|Subject: Cohen: U.S. closely watching Indonesia
Date: Sat, 25 Sep 1999 11:26:11 -0400
U.S. closely watching Indonesia military - Cohen
By Charles Aldinger
TORONTO, Sept 23 (Reuters) - The United States will not restore military cooperation with Indonesia until Jakarta's armed forces adopts ``international standards of proper behavior,'' U.S. Defense Secretary William Cohen said on Wednesday.
Speaking at the end of a meeting of NATO defense ministers, Cohen said Washington will watch the Indonesian military closely after suspending all joint training and other cooperation programs on Sept. 9 during the bloodbath in East Timor.
``We would hope that reinstitution or rekindling of those military programs can be achieved at some future time,'' he told reporters in response to questions.
But the secretary stressed that any move would depend on ``what action is taken by the military to correct what was done in East Timor, what actions are taken to reform the military to conform to what we believe are international standards of proper behavior.''
``Much will depend on the Indonesian military -- what it does in the future -- before we can restore those programs.'' Some members of the U.S. Congress have suggested military ties with Indonesia should be permanently cut because elements of the military stood by while rampaging militias killed hundreds of pro-independence civilians in the former Portuguese colony.
Cohen said the United States was maintaining military-to-military contacts with Indonesia so that it could talk with that country's defense minister and military chief General Wiranto in case of new crisis there.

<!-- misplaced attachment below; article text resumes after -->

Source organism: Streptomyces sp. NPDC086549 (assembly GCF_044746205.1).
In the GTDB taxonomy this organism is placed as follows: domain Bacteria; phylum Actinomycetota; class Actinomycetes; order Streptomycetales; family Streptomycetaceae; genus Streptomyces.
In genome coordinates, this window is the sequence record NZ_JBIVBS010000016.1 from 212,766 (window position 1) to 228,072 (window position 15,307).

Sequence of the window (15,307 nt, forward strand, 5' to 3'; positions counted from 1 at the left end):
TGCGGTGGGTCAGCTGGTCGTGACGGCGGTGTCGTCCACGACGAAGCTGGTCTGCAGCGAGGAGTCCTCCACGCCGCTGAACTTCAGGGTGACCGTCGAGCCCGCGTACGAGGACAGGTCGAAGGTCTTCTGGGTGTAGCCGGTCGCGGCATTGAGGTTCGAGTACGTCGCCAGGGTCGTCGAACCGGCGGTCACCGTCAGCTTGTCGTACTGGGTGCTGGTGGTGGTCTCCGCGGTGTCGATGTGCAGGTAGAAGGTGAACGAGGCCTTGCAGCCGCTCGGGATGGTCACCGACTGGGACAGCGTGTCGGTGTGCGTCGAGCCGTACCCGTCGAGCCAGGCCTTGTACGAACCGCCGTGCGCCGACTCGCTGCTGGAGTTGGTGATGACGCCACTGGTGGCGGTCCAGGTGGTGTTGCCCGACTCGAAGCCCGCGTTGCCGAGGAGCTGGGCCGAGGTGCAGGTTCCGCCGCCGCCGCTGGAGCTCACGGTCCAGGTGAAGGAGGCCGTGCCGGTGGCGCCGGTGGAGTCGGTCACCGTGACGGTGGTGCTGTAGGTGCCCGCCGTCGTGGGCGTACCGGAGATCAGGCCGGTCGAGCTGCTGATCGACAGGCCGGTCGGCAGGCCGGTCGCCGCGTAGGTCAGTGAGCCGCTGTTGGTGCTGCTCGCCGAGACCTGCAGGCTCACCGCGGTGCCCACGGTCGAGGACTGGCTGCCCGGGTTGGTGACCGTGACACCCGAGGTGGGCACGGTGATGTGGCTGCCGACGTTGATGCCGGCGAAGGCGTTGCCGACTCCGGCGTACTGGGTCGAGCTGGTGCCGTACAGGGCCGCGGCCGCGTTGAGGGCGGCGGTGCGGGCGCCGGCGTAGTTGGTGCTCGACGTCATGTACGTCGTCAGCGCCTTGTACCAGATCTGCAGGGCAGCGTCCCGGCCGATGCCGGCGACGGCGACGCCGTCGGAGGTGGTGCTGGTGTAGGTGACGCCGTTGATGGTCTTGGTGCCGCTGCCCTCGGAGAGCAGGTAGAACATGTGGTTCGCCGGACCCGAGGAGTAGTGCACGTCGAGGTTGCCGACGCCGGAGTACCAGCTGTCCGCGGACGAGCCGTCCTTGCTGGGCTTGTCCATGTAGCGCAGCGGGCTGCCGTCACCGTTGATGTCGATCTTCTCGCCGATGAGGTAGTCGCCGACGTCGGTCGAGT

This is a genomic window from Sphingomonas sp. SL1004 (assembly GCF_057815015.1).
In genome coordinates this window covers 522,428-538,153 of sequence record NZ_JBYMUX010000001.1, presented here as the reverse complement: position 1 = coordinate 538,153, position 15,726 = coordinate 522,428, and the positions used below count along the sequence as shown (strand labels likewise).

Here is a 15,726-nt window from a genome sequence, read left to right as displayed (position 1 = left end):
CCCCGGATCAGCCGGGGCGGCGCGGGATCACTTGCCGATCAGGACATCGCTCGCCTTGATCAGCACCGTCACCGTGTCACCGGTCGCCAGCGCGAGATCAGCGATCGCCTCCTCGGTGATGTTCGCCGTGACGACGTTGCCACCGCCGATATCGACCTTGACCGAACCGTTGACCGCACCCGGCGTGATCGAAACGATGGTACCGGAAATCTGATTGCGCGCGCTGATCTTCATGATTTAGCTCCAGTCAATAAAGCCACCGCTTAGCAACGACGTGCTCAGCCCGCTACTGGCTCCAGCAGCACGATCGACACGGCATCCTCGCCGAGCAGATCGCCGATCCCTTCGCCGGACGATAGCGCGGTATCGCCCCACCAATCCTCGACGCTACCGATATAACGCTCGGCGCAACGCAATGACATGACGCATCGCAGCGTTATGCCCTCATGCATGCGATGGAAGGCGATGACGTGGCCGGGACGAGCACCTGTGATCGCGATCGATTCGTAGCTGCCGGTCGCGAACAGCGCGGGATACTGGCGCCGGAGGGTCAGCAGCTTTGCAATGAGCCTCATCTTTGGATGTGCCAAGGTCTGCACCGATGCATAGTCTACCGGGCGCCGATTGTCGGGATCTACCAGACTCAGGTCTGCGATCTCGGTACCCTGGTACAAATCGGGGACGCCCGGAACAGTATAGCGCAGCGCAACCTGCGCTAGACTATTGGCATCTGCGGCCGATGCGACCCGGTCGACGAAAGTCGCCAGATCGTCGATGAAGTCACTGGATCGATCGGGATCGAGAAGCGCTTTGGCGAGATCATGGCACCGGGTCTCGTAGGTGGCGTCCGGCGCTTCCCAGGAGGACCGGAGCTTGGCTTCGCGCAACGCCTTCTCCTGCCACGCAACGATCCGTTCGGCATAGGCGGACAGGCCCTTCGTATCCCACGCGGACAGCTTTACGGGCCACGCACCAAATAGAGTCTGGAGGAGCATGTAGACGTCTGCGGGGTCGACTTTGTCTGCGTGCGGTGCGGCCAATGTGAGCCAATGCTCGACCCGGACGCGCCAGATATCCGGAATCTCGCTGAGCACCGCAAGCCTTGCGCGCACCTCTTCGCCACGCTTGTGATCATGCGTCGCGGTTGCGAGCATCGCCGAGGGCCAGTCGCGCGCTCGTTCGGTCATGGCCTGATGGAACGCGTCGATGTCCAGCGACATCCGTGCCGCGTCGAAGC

``We think it is important to maintain the military-to-military contacts so that we are in a position to call upon the military leadership to respond in an affirmative fashion in times of crisis,'' he said. ``It is not in our interest to sever those contacts and then when crisis erupts ... we do not have an ability to talk to anyone.''
In addition to freezing all military programs including joint exercises and exchanges of officers for training, the Pentagon also suspended an invitation to Wiranto to attend a meeting of Asia-Pacific defense chiefs in Hawaii in October.
The U.S. Congress, concerned with humanitarian rights violations in Indonesia, had already sharply limited military aid and training to Jakarta. The total U.S. military aid package to Jakarta this year was only $476,000.
Cohen to visit Indonesia for talks
WASHINGTON, Sept 24 (AFP) - US Defense Secretary William Cohen departs next week for talks with senior government officials in Indonesia, Australia and other Southeast Asian countries, the Pentagon announced Friday.
The visit comes amid persistent tension in East Timor as an Australian-led international force acts to restore order and end bloodshed by armed gangs opposed to independence from Indonesia, which has ruled the territory since 1975.
No date was given for his Cohen's arrival in Jakarta, which was shaken by student riots this week.
Cohen, who departs Monday, also will visit Darwin, Australia, the staging area for the international force, and three other southeast Asian countries -- Thailand, Singapore and the Philippines, the Pentagon said.
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